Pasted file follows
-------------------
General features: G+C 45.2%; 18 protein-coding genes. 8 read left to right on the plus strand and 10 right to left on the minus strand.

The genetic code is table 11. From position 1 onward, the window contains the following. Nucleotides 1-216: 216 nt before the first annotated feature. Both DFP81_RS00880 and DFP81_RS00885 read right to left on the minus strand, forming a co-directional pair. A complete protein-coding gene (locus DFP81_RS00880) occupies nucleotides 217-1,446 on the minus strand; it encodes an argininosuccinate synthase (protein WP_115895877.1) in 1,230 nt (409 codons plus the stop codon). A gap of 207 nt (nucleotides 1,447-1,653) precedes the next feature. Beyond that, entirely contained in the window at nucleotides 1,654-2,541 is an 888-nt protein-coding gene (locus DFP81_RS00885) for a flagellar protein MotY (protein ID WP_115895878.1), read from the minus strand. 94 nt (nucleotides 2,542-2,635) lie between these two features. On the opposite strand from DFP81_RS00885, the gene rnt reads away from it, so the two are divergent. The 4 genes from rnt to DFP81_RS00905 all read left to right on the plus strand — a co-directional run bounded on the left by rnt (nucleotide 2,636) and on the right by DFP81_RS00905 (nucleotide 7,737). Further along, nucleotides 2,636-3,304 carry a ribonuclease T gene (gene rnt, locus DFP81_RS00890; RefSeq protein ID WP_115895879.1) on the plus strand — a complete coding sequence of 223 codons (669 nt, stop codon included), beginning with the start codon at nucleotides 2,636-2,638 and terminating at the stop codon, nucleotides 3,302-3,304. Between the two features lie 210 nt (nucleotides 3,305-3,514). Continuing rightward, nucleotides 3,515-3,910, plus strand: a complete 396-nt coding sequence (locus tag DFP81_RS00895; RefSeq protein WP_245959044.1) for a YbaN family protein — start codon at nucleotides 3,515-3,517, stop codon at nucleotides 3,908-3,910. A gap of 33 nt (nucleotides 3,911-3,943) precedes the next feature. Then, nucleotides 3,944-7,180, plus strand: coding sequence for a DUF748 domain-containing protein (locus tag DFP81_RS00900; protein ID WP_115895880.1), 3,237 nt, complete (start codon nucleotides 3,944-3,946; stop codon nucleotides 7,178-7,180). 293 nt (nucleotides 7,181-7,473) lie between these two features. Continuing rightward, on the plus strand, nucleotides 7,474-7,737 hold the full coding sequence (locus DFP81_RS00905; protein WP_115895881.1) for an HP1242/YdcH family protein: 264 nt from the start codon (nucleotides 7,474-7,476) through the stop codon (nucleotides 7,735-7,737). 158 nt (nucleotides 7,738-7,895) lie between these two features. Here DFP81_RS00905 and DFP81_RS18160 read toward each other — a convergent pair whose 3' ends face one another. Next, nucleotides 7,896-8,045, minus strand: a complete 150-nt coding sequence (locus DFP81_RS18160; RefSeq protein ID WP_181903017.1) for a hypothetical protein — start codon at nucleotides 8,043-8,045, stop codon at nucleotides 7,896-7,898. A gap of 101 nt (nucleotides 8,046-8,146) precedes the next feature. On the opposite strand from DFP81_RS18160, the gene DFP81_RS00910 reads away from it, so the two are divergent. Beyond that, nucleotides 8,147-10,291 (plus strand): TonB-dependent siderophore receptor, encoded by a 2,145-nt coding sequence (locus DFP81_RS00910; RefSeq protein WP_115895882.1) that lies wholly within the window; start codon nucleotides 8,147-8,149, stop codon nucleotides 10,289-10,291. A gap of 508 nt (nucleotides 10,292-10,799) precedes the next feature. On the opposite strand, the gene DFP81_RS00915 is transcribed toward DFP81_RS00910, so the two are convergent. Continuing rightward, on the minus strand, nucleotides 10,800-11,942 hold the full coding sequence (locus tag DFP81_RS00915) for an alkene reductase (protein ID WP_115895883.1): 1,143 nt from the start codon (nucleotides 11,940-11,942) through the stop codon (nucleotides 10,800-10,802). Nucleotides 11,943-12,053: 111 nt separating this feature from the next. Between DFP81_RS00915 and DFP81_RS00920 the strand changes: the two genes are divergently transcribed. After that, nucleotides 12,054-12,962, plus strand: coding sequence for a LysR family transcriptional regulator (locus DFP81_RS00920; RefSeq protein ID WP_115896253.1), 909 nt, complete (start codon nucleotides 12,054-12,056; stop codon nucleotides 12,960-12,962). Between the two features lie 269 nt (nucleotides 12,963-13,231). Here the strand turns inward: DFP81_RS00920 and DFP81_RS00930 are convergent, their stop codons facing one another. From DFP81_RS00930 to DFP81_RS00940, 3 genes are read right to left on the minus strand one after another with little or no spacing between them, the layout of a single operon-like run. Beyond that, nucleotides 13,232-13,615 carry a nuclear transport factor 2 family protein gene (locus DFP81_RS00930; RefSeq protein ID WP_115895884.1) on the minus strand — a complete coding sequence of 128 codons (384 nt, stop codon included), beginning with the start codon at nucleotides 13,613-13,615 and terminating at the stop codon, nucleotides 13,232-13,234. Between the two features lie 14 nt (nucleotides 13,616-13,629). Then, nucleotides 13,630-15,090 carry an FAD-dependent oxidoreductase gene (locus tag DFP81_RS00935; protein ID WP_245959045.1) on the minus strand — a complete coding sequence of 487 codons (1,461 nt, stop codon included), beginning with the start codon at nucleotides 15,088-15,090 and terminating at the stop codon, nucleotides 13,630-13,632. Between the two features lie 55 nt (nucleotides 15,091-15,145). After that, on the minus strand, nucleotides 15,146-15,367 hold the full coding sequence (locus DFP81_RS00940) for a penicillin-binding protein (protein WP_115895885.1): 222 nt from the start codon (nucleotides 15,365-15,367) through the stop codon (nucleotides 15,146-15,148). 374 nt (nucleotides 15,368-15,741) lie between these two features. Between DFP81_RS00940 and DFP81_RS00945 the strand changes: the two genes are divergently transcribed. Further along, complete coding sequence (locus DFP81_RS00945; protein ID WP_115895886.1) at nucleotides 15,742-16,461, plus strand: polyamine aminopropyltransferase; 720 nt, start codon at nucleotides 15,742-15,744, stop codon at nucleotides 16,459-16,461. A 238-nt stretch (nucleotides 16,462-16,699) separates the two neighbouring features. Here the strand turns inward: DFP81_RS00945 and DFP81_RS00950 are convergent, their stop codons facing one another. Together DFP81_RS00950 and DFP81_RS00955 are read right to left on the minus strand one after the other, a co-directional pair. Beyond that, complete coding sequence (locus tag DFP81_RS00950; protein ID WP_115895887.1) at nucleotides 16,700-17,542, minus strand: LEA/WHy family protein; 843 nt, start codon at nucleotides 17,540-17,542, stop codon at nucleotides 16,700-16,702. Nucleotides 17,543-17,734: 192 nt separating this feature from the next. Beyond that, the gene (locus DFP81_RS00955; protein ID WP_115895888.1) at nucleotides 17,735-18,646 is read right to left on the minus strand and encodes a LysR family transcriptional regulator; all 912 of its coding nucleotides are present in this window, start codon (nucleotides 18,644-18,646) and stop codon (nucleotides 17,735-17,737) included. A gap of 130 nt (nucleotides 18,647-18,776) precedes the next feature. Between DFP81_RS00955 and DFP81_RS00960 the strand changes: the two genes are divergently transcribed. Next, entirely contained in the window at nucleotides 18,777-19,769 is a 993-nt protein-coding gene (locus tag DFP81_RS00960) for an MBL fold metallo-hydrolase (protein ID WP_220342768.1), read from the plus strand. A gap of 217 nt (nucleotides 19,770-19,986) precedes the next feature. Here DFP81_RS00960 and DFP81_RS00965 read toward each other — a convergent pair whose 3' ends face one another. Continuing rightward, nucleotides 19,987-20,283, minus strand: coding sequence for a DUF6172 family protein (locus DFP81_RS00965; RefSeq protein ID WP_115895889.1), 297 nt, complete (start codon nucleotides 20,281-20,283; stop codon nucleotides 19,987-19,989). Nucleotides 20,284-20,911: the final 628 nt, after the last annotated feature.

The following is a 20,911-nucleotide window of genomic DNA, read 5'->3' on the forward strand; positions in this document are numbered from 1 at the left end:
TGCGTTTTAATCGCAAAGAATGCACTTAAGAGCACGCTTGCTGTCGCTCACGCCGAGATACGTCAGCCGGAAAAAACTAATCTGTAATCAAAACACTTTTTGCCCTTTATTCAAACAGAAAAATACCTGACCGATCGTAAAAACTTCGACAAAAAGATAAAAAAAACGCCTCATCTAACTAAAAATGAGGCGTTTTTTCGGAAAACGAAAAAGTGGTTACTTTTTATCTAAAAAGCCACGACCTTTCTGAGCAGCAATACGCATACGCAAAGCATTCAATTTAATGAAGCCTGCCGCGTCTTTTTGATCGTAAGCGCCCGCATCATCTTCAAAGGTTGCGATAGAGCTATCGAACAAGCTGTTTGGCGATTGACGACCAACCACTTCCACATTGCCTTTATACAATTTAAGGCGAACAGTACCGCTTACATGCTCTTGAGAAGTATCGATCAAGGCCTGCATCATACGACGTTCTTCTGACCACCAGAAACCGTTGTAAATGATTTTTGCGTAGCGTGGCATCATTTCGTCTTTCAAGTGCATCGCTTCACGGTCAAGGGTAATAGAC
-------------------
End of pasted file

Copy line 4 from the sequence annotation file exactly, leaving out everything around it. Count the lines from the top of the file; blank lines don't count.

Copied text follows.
TGCGTTTTAATCGCAAAGAATGCACTTAAGAGCACGCTTGCTGTCGCTCACGCCGAGATACGTCAGCCGGAAAAAACTAATCTGTAATCAAAACACTTTTTGCCCTTTATTCAAACAGAAAAATACCTGACCGATCGTAAAAACTTCGACAAAAAGATAAAAAAAACGCCTCATCTAACTAAAAATGAGGCGTTTTTTCGGAAAACGAAAAAGTGGTTACTTTTTATCTAAAAAGCCACGACCTTTCTGAGCAGCAATACGCATACGCAAAGCATTCAATTTAATGAAGCCTGCCGCGTCTTTTTGATCGTAAGCGCCCGCATCATCTTCAAAGGTTGCGATAGAGCTATCGAACAAGCTGTTTGGCGATTGACGACCAACCACTTCCACATTGCCTTTATACAATTTAAGGCGAACAGTACCGCTTACATGCTCTTGAGAAGTATCGATCAAGGCCTGCATCATACGACGTTCTTCTGACCACCAGAAACCGTTGTAAATGATTTTTGCGTAGCGTGGCATCATTTCGTCTTTCAAGTGCATCGCTTCACGGTCAAGGGTAATAGAC